Major retailers and delivery firms are failing disabled customers Which? finds

Image shows brown package with the word Fragile taped onto it
14 Feb 2022

Seven in ten (72%) disabled consumers faced one or more delivery problems in the past year, a joint survey with Which? and the Research Institute for Disabled Consumers has revealed.

The survey of 704 disabled consumers found that half of those with a delivery issue (53%)  said the courier didn’t wait long enough for them to answer the door. A quarter (25%) said parcels were left in an accessible way and the same proportion said that the courier did not provide the help they needed with their disability (24%).

Which? also looked at ten of the biggest online retailers’ checkout pages after people complained it was difficult to leave delivery instructions when placing orders. The research found that while some retailers provided textboxes for delivery instructions, others only allowed this function for some products and with sparse character limits. And other retailers didn’t provide this function on its checkout pages at all.

Here, we look at the delivery issues faced by disabled consumers and call on retailers to make it easier for shoppers to add delivery instructions.

'Couriers never wait for me to get to the door’

Half of those with a delivery issue said the courier didn’t wait long enough for them to answer the door.

‘Couriers never wait for me to get there,’ one participant said. ‘Twice couriers have left parcels outside where I can’t access them at all and where they could be stolen. This makes me feel angry because a reasonable request hasn’t been followed.’

One in four participants told us their parcel was left in an inaccessible space (25%), and the same proportion said the courier didn’t provide the help they needed (24%). And one in ten (12%) said their parcel was left in a dangerous way.

Caroline from London told us, delivery drivers, regularly walk away before she can get to the door: ‘As a wheelchair user, I can’t reach the ground to pick the parcels up. If I manage to get the driver before they’ve driven off, they come back begrudgingly and make you very aware of this.’ She told us about a recent experience with a failed Amazon delivery.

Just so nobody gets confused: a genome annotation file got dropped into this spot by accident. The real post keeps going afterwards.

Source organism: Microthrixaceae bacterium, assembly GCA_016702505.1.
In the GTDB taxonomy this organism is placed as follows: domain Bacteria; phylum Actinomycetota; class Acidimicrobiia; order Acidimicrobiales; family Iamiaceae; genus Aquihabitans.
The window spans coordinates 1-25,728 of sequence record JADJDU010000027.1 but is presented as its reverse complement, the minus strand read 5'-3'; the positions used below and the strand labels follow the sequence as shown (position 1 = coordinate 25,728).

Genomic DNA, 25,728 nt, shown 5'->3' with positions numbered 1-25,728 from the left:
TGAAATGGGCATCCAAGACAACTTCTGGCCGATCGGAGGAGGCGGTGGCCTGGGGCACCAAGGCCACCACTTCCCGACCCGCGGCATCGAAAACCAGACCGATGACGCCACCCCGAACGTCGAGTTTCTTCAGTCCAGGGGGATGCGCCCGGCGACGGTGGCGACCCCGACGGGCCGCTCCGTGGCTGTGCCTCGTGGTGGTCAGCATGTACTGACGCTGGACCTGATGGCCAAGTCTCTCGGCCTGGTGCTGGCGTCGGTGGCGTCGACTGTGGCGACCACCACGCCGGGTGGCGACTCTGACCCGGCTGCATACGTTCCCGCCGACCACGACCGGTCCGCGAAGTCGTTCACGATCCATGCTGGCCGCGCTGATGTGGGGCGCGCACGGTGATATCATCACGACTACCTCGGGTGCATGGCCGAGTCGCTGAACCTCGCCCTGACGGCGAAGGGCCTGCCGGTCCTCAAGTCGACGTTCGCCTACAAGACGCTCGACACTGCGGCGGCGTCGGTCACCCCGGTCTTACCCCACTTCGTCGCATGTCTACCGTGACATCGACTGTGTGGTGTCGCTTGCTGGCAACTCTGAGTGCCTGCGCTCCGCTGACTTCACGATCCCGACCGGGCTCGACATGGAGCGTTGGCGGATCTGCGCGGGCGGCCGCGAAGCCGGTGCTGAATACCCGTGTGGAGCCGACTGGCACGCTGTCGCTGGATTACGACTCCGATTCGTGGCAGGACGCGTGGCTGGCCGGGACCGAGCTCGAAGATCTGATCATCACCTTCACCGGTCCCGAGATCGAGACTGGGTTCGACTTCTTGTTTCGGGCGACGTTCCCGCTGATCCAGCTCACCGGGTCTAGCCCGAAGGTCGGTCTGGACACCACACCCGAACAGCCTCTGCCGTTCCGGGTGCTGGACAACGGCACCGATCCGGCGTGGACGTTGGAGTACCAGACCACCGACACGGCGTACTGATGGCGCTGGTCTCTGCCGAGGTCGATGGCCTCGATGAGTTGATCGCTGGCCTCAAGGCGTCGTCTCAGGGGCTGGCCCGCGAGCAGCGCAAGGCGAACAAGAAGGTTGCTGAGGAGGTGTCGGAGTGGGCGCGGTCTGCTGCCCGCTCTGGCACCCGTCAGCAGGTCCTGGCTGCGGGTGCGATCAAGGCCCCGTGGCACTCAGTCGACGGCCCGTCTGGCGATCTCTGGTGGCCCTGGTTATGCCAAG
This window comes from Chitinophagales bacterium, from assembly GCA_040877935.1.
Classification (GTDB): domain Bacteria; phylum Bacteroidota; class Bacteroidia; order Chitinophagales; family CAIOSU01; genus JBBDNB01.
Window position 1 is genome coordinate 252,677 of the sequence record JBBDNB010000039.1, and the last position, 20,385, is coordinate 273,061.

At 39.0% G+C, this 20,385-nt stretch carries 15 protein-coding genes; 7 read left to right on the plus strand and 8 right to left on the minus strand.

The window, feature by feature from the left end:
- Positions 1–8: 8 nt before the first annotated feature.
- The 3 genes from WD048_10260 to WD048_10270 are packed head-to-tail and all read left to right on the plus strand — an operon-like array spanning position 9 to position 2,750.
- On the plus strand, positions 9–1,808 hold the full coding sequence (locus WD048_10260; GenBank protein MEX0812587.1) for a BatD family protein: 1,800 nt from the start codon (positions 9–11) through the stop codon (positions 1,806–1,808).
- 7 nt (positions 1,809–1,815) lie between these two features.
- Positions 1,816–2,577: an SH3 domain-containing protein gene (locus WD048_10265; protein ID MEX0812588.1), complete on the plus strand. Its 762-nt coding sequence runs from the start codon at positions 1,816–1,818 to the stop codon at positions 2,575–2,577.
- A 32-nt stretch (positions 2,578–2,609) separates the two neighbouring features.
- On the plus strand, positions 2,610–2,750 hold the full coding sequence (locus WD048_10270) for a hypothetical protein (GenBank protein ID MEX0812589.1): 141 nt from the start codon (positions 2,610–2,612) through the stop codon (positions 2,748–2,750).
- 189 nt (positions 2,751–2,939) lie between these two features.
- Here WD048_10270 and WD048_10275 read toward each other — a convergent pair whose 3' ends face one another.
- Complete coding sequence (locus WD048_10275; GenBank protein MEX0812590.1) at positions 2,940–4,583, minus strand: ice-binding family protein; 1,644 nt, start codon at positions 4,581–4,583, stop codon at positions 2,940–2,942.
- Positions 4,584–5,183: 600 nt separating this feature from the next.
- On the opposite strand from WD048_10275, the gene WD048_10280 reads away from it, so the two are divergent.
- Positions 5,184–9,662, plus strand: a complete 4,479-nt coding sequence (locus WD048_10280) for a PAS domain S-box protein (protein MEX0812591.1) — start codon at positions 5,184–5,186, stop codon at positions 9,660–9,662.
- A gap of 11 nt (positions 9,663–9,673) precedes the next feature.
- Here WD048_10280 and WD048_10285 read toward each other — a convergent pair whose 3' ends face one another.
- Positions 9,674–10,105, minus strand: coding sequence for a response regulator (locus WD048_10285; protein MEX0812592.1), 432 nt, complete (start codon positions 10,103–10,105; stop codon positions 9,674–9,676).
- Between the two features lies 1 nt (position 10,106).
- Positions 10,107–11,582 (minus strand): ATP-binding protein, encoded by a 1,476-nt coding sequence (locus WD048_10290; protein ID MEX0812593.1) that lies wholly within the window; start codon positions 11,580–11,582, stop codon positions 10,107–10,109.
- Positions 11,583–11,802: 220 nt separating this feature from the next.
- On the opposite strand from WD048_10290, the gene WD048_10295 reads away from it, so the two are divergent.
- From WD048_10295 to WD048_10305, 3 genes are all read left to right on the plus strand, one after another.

‘I received an email from Amazon telling me my parcel had been delivered,’ Caroline explained. ‘No-one had been to my house so I looked outside my front door and there was my parcel. I then checked my CCTV where I saw, roughly an hour previously, the driver had run up to my door, literally dropped the package outside, didn’t knock [or] ring the doorbell and just ran away.’

Caroline has found complaining is often not worth the effort: ‘I have complained in the past but little to nothing is ever done. I feel complaining is just a waste of my time.’ And she’s found delivery drivers rarely follow instructions when she is able to leave them. ‘Being able to leave instructions is not as obvious as people may think. I never knew this was an option until recently when a company brought my attention to it. When I started using this facility, I found mose courier drivers just ignored the instructions.’

Asos, Currys, M&S and Next don’t allow shoppers to leave delivery instructions

Half (55%) of participants who had problems with a delivery said they informed the retailer or the courier of their needs prior to the delivery. But it wasn’t always an easy process - two in five (41%) of those who informed the delivery firm or retailer of their needs said it was difficult to do so.